Kit Blog

‘Cursed’ and left alone to die…

31 Jul 2018 | Author: The Leprosy Mission Australia

Some people still believe that leprosy is a curse. When Castro, a Leprosy Mission worker, found Alfredu, he had been left alone to die in a shack with pigs. His family were so terrified they wanted nothing to do with him. Castro was horrified when he saw Alfredu’s condition. He wrote this letter to let Australians know about the reality of leprosy for some people in Timor Leste.

Warning: Distressing details in this letter.

Dear Friend in Australia,

Greetings from Timor Leste. My name is Castro and I work with The Leprosy Mission over here.

I want to tell you a very sad story about Alfredu. His family says he got leprosy when he was a refugee in Indonesia in 1999. When he came back in 2001, he had leprosy.

His wife had passed away but his sons and daughters were still living at home. They put him away in a hut because his ulcers smelled so bad. But we cannot judge them because they did not understand leprosy. Alfredu’s family thought he was cursed so they left him alone to die. They did not know there was a cure.

I was so shocked by what I saw. I felt very sad. Alfredu was being treated like an animal. He was sharing a hut with pigs. He didn’t even have clothes. Rats had already finished eating his toes and his fingers. I have worked for The Leprosy Mission for a long time, but I have not seen anything as bad as this.

He didn’t have a toilet – his waste would just be on the ground in his hut. Also, where he lived is a cold place but his hut had holes in the walls. It was cold inside and he was just sleeping on cardboard boxes. He had no electricity.

We got Alfredu to hospital where he was being treated but he died soon after. Alfredu was 65 years old when he passed away. We did all we could to help. But it was too late.

We did contact tracing with Alfredu’s family to check if other family members also had leprosy. We visited his family house with the Ministry of Health’s Leprosy Control director as well as a government doctor.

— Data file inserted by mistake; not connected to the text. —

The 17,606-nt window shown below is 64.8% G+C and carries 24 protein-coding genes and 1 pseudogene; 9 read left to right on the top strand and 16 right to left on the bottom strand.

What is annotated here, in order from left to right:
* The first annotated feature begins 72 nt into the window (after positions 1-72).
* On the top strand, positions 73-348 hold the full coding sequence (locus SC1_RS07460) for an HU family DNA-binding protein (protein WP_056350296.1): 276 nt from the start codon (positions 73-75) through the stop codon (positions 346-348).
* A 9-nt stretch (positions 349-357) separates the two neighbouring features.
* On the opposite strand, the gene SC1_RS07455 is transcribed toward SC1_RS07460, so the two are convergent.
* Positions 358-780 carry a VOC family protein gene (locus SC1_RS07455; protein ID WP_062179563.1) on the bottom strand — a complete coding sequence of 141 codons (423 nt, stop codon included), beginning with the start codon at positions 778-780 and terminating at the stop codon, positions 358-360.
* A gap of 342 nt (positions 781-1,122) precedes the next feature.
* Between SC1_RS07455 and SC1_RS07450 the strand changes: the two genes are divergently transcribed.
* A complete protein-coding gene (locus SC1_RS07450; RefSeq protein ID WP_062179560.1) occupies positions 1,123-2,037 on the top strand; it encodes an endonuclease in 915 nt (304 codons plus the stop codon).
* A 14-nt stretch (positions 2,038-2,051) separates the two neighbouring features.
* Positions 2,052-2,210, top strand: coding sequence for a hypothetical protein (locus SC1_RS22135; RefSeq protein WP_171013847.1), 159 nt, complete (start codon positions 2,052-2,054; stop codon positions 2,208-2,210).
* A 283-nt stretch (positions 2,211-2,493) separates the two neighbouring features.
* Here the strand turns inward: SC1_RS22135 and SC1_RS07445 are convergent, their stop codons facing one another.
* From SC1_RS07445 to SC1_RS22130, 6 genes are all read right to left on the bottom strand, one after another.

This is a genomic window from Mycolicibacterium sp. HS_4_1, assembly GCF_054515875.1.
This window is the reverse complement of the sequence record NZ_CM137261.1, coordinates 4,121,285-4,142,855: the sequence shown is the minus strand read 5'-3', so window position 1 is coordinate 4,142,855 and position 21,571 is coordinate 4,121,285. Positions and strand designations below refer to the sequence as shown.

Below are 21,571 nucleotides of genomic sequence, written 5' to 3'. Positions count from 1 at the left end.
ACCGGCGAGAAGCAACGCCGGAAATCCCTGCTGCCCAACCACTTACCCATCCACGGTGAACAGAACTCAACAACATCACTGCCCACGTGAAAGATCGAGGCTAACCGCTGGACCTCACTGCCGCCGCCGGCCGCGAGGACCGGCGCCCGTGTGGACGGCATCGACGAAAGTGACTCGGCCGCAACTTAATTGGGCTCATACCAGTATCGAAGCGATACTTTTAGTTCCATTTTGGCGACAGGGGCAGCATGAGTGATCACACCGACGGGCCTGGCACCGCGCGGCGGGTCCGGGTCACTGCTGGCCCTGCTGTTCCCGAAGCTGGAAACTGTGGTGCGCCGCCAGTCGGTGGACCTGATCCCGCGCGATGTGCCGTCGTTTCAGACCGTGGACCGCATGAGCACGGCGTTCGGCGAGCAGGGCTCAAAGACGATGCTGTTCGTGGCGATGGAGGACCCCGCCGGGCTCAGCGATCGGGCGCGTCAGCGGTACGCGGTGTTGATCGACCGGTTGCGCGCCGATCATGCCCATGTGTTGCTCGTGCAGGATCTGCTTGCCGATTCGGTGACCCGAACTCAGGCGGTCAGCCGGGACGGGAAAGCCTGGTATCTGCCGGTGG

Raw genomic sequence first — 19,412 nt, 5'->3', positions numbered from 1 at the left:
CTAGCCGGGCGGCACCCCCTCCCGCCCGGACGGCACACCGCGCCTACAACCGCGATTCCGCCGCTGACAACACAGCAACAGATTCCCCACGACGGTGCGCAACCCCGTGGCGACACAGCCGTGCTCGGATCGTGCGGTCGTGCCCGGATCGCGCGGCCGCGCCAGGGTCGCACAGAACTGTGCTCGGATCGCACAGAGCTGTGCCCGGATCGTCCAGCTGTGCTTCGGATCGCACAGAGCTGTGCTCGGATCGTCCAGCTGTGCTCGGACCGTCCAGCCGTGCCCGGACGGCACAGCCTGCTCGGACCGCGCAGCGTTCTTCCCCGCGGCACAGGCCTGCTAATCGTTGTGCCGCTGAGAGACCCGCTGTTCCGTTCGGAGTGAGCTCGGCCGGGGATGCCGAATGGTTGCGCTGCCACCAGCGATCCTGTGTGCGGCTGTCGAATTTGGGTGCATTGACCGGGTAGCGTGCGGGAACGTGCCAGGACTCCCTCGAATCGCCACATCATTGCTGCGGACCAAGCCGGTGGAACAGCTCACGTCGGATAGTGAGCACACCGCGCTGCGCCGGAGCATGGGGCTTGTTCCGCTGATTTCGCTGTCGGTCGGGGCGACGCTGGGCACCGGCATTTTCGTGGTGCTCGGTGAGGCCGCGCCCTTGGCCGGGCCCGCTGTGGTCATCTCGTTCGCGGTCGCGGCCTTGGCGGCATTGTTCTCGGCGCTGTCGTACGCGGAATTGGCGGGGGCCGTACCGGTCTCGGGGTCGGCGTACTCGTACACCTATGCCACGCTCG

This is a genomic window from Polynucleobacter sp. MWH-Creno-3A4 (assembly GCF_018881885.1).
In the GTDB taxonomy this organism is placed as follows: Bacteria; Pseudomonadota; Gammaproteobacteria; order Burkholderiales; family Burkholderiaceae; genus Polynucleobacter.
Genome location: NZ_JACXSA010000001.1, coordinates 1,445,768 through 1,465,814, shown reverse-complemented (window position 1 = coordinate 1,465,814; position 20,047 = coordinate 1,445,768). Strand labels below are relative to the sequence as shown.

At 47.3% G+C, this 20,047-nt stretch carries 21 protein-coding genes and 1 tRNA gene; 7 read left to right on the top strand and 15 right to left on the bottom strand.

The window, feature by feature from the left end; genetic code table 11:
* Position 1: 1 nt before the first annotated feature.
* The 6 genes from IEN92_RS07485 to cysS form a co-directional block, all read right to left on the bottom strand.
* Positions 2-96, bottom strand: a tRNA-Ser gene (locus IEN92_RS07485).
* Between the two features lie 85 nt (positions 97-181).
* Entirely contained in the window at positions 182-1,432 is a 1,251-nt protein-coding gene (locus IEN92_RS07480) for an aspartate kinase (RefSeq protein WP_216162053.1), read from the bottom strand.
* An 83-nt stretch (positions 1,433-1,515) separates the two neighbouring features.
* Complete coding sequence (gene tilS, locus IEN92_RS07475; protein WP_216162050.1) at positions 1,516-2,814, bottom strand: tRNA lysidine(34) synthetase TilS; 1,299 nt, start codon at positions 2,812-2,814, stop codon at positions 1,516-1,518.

We checked them all for signs and symptoms of leprosy, but no one else in his family had leprosy.

Alfredu’s story makes me see how important it is to speak up. To raise awareness of what leprosy is. So people know they don’t have to be afraid of their family members with leprosy.

It takes time to change people’s behaviour and thinking. We need to spend time explaining leprosy to people in communities so gradually their attitudes will change. We also need to search for other people affected by leprosy in remote parts of Timor Leste so they can get treatment early.

I urge you to please support us in our work. There will be many others
like Alfredu out there, being hidden by their families. So we need to find them. And we also need to work to reduce the discrimination faced by people affected by leprosy.

In Timor Leste, leprosy is a neglected disease – it is not a high priority of the government. The Leprosy Mission is the only international organisation supporting people affected by leprosy so we need your help to keep doing our work.

Thank you very much for your support of The Leprosy Mission. May God bless you.

Yours sincerely,

Juvelino Castro
The Leprosy Mission
Timor Leste

Alfredu should not have died, neglected and alone…
You can stop such a tragedy from happening again. Please give now and stop the fear and stigma of leprosy in Timor Leste.

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